Lately, you’ve been feeling powerless and helpless. Maybe you’ve experienced a devastating loss. Maybe you’re going through a difficult situation, and you feel stuck. Maybe there’s always been an undercurrent of I just can’t do this. I can’t change my circumstances. This is just how it is (and maybe always will be).
Thankfully, just because you feel powerless and helpless doesn’t mean you actually are. This happens because when we get scared, we get tunnel vision, said New York City psychologist Lauren Appio, Ph.D. And it becomes “hard for us to take a step back and review our options because in this state of mind, we don’t feel we have any.”
Or, if we start considering options, we zero in on the potential threats, she said. We fear we’ll make the wrong decision, and feel deep regret.
Sometimes, people feel powerless and helpless because they’ve been regularly invalidated or treated as incompetent—and “it can be incredibly challenging to know how much power and influence you actually have in your life.”
While therapy is one of the best ways to work through these kinds of issues, especially if they’ve been going on for years, there are also actionable, relatively small steps you can take. Below, therapists shared their expert tips.
Identify your strengths and skills. Everyone has different natural talents and abilities they’ve honed throughout the years. To discover your’s, Appio suggested examining the times you’ve felt empowered and effectively took action: How did I feel in my body when I felt empowered? What thoughts crossed my mind? What actions did I take? What supports did I have? What worked well? Once you know what your specific abilities and talents are, you can use them to help with your current situation, she said.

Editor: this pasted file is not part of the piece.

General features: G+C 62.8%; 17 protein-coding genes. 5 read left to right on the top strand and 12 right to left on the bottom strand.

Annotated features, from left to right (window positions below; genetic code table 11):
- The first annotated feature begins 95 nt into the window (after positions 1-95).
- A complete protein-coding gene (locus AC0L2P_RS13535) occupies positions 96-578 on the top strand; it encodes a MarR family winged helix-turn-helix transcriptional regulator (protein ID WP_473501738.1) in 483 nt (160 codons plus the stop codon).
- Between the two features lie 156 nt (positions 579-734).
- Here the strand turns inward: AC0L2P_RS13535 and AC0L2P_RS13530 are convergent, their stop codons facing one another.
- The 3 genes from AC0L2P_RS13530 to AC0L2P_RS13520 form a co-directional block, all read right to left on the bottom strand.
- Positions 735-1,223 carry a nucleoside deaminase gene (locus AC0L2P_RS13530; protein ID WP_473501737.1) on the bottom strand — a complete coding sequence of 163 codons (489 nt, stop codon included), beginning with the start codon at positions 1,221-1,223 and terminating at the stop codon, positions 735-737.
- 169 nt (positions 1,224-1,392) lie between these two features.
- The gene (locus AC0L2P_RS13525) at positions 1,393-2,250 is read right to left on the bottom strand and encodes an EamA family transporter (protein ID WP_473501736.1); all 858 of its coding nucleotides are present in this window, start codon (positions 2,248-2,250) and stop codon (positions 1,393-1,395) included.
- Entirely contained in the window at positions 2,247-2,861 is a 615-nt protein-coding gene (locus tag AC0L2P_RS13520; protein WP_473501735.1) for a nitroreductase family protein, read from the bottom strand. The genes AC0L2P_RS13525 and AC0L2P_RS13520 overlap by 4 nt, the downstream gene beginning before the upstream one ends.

Practice creative visualization. Our thinking creates our feelings, so in order to change our feelings, we need to change our thinking first, said Christy Monson, MFT, a retired psychotherapist and author of the book Finding Peace in Times of Tragedy.
Creative visualization—which is simply “daydreaming with a purpose”—helps to create a calm, healing inner world, and to connect to your inner wisdom, she said. For instance, a woman who’d lost her husband felt helpless and was having a hard time focusing on daily tasks. Every day she started visualizing herself discussing her feelings and the tasks she needed to do that day with her late husband. As Monson noted, they’d been married long enough so she knew how he’d respond. She was “able to continue life with him by her side in this visualization process.”
To practice this technique on your own, Monson suggested the below to connect to your inner child:
- Sit quietly and comfortably. Notice your hands and feet, and the chair you’re sitting in. Observe the light around you.
- Inhale through your nose slowly, counting your breath, and exhale slowly.
- Close your eyes, and picture a flight of stairs.
- Climb the stairs, and count each step until you get to 10. Pay attention to the stairs’ details (which can look however you’d like).
- Picture a beautiful space at the top of the stairs (which might be anything from a mountain to the beach to a park).
- Look around this beautiful place, and find the little girl or boy you were and get acquainted with him or her. What does she want? How can you protect him?